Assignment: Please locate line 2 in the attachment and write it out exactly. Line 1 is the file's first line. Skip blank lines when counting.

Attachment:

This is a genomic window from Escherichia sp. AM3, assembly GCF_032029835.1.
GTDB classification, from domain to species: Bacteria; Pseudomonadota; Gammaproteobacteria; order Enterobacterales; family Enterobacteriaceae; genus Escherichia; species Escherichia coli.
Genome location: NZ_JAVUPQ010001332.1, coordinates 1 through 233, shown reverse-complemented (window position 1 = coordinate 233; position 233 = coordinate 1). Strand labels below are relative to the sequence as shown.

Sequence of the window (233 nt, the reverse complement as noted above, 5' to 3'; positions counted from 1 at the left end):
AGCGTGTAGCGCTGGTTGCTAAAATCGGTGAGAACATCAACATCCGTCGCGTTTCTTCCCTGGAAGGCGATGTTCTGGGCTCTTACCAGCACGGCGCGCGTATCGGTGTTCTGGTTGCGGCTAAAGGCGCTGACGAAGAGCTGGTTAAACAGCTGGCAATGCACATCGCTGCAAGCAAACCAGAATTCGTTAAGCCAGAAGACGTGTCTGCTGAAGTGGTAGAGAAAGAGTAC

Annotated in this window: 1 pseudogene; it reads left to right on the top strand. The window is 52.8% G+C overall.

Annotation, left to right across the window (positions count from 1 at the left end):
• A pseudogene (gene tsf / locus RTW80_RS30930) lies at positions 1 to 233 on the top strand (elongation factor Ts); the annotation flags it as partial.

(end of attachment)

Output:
GTDB classification, from domain to species: Bacteria; Pseudomonadota; Gammaproteobacteria; order Enterobacterales; family Enterobacteriaceae; genus Escherichia; species Escherichia coli.